be glad

by humanmama on December 12, 2011

Someone died today.

I mean, I assume. There are 7 billion people in this world, and people are dying all the time. It’s true: I’m not trying to depress you. Definitely, someone died today.

I’m sorry if one of these people were close to you. How sad. How devastating.

It’s so amazing how [tiny], how infinitesimal this little speck of life we own is. How fragile. We use the world fragile a lot here, like when the girls are super cranky and every little thing bothers them, or are overtired or sick. I encourage them not to freak out, but to say “Mom, can you be a little gentle with me? I’m feeling a little fragile right now.” Believe it or not, they do use that phrase, even my 2-year old. And it’s so true. We are fragile. Life is so fragile.

We like to believe we’re so tough. I hearken back to a commercial that runs now, I forget if it’s for Lipitor or diabetes meds or whatever (definitely pharmaceutical), but a guy goes to the woods, or points off a high cliff, and remembers jumping off there as a kid, “I took a lot of risks as a kid that I wouldn’t take now,” he says. Funny, it’s never a woman, maybe one day it’ll be me, pointing to the top of a 10-story building that I went bungee jumping off of when I was 14 and saying “Heh, I took a lot of risks back then.” But the point is: as we age, we realize how fragile life is. And also even when we do try, we can’t always protect it.

I met a woman this weekend who has 2 sons. She had three, but one died of leukemia. In 6 months. He was 7 and healthy, and then he was 7 and sick, and then he wasn’t anymore. In 6 months. And I was meeting her as a mom with two kids, but she really was a mom of three kids. And she’ll always be a mom of three kids. And her heart will always ache on his birthday, and Christmas, and on the day he should have graduated from high school. We are shaped by these events, amazingly, shaped by other people. Even if you think you’re an island: you’re not. Your life is etched, molded, by the people around you. And if you have kids, no one holds the chisel to the clay of your life like they do.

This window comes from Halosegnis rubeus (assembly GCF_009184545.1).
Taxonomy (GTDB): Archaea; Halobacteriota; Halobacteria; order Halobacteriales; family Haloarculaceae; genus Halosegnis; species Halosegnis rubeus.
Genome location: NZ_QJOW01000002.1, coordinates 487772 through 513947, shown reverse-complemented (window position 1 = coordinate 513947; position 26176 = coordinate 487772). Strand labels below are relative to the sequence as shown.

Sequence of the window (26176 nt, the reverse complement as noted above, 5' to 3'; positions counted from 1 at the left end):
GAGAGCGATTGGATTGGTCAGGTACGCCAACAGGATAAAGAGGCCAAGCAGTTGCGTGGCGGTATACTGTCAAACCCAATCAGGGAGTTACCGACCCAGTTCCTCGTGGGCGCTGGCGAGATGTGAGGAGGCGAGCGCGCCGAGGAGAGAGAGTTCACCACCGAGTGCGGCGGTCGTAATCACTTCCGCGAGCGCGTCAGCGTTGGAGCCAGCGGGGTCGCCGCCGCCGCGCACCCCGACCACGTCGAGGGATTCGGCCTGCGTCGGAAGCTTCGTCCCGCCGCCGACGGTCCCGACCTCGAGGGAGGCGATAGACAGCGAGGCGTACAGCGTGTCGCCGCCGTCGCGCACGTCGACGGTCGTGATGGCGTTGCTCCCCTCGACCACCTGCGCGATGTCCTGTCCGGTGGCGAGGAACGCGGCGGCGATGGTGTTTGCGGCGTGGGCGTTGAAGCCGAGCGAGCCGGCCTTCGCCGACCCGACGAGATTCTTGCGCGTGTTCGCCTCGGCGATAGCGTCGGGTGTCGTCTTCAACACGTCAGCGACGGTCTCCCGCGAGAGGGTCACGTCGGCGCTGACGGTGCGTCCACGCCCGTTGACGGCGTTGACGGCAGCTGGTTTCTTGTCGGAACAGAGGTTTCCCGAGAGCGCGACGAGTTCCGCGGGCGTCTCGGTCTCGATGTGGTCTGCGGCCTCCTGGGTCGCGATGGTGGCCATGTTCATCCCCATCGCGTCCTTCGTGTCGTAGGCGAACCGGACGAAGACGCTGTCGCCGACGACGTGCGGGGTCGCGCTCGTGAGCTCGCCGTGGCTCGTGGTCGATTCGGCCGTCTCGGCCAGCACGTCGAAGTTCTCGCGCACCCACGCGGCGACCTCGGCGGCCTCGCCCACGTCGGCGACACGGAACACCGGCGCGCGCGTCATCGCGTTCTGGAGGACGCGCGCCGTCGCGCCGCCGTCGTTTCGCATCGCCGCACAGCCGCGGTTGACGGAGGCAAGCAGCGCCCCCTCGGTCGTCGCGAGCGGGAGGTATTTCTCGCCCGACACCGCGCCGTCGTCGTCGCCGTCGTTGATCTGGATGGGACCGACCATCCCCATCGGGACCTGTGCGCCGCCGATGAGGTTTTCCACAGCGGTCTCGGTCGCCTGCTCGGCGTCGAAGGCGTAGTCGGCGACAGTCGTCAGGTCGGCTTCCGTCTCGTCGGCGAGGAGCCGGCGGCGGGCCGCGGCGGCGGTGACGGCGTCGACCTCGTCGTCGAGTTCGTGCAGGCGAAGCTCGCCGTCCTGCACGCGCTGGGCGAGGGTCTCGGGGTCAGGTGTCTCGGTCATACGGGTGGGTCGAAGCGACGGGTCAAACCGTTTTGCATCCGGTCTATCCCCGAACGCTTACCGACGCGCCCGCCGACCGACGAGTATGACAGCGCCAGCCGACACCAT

It’s amazing. It’s fragile. And it’s life. Take care of you and yours, because we never know how long this will last. Be your happiest. Be your best you. There’s always time to fix something bad, don’t let it build up until it’s too late. Enjoy the tiny bit of time we have on this earth. It’s fleeting. And that’s not meant to depress:

it’s meant to inspire.


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{ 3 comments… read them below or add one }

Holly December 12, 2011 at 8:33 pm

Very true. Life goes by in a blink, and for some it’s shorter than others. I feel so bad for the woman you described, there can be no greater pain or emptiness in the world than missing a child not here anymore.


Cassie December 13, 2011 at 2:20 am

such truth and inspiration. being a mama is a big job, living intentionally and fully is a big job as well. Thanks for the reminder to not take the days for granted.



Mary McDonald December 14, 2011 at 9:44 am

You are so right about this. When my only sibling was 17 1/2 he was diagnosed with inoperable cancerous tumor around his heart. He died at 18, having fought an amazing battle and subjected himself to all the craziness of senior year including applying to colleges he would never attend. Anyway, that was a long time ago and my mom died last week at 85. If you asked her how many children she had at any point in her life she would say 2 and then tell you in a happy pleasant manner about her son who had died, even if you were on line at the grocery or in the dentist waiting room. But after a while, the way she did it was so amazing that the listener felt they had been given a gift, not a depressing burden. The nurses who took care of her at the end told me that the parents who have lost a child always find each other in nursing homes, hospitals, etc. and it is like a lifelong support group.


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